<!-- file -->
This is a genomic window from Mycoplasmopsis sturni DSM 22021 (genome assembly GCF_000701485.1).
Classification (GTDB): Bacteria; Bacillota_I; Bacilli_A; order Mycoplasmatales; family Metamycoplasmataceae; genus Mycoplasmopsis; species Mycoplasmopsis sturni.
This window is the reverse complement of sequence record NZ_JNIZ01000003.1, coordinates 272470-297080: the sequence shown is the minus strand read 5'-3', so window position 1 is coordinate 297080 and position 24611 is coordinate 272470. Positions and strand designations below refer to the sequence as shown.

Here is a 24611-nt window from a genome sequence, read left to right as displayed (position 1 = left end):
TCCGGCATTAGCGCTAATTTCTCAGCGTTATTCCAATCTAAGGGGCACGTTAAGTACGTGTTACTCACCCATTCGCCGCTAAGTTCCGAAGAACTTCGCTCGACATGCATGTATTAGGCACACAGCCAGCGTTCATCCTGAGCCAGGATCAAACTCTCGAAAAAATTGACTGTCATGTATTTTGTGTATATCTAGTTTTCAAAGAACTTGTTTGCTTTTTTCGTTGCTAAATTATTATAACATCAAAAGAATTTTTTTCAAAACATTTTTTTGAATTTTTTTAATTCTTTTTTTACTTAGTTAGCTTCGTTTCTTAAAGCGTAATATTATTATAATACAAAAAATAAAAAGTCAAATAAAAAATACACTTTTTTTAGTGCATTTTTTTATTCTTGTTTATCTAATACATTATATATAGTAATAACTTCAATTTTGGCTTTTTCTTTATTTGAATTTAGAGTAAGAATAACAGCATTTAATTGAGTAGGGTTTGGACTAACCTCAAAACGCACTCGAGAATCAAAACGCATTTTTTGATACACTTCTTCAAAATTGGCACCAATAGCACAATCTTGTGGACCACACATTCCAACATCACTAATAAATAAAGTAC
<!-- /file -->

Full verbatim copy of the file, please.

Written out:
This is a genomic window from Mycoplasmopsis sturni DSM 22021 (genome assembly GCF_000701485.1).
Classification (GTDB): Bacteria; Bacillota_I; Bacilli_A; order Mycoplasmatales; family Metamycoplasmataceae; genus Mycoplasmopsis; species Mycoplasmopsis sturni.
This window is the reverse complement of sequence record NZ_JNIZ01000003.1, coordinates 272470-297080: the sequence shown is the minus strand read 5'-3', so window position 1 is coordinate 297080 and position 24611 is coordinate 272470. Positions and strand designations below refer to the sequence as shown.

Here is a 24611-nt window from a genome sequence, read left to right as displayed (position 1 = left end):
TCCGGCATTAGCGCTAATTTCTCAGCGTTATTCCAATCTAAGGGGCACGTTAAGTACGTGTTACTCACCCATTCGCCGCTAAGTTCCGAAGAACTTCGCTCGACATGCATGTATTAGGCACACAGCCAGCGTTCATCCTGAGCCAGGATCAAACTCTCGAAAAAATTGACTGTCATGTATTTTGTGTATATCTAGTTTTCAAAGAACTTGTTTGCTTTTTTCGTTGCTAAATTATTATAACATCAAAAGAATTTTTTTCAAAACATTTTTTTGAATTTTTTTAATTCTTTTTTTACTTAGTTAGCTTCGTTTCTTAAAGCGTAATATTATTATAATACAAAAAATAAAAAGTCAAATAAAAAATACACTTTTTTTAGTGCATTTTTTTATTCTTGTTTATCTAATACATTATATATAGTAATAACTTCAATTTTGGCTTTTTCTTTATTTGAATTTAGAGTAAGAATAACAGCATTTAATTGAGTAGGGTTTGGACTAACCTCAAAACGCACTCGAGAATCAAAACGCATTTTTTGATACACTTCTTCAAAATTGGCACCAATAGCACAATCTTGTGGACCACACATTCCAACATCACTAATAAATAAAGTAC